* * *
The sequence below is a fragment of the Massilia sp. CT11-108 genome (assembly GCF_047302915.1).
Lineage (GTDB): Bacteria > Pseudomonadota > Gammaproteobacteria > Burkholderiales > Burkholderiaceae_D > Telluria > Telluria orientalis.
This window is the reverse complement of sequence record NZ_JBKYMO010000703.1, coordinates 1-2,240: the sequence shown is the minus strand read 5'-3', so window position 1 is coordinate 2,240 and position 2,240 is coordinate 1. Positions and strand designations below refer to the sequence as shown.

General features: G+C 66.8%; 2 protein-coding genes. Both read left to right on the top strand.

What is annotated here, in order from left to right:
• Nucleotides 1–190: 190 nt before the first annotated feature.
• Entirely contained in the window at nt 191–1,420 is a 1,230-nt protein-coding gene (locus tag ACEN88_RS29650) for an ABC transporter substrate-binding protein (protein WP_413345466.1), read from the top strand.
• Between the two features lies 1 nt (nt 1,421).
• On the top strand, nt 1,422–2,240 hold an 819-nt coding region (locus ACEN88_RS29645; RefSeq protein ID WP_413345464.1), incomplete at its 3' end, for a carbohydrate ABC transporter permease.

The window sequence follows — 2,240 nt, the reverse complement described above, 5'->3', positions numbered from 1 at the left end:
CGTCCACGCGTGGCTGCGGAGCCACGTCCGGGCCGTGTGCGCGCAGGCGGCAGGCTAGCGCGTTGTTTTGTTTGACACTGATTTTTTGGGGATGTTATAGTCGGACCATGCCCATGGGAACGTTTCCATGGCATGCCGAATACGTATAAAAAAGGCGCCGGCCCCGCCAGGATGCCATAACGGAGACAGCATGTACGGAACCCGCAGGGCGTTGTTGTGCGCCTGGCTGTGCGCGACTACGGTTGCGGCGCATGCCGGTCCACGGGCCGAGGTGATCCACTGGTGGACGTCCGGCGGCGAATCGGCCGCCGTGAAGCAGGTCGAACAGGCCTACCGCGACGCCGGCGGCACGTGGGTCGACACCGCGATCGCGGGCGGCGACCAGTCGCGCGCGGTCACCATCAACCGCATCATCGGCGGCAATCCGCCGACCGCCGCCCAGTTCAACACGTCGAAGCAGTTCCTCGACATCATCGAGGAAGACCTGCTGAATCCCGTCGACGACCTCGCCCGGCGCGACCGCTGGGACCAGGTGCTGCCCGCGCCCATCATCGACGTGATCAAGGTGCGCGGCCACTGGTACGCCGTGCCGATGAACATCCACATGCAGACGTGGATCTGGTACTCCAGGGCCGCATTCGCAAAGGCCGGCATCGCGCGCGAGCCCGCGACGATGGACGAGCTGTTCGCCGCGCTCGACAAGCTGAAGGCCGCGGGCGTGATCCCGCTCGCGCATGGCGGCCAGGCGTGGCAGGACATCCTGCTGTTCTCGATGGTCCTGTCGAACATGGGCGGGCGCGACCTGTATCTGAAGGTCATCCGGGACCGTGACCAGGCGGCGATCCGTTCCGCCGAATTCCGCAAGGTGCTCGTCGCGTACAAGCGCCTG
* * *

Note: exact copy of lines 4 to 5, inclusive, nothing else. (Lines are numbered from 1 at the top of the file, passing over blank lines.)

General features: G+C 66.8%; 2 protein-coding genes. Both read left to right on the top strand.

What is annotated here, in order from left to right: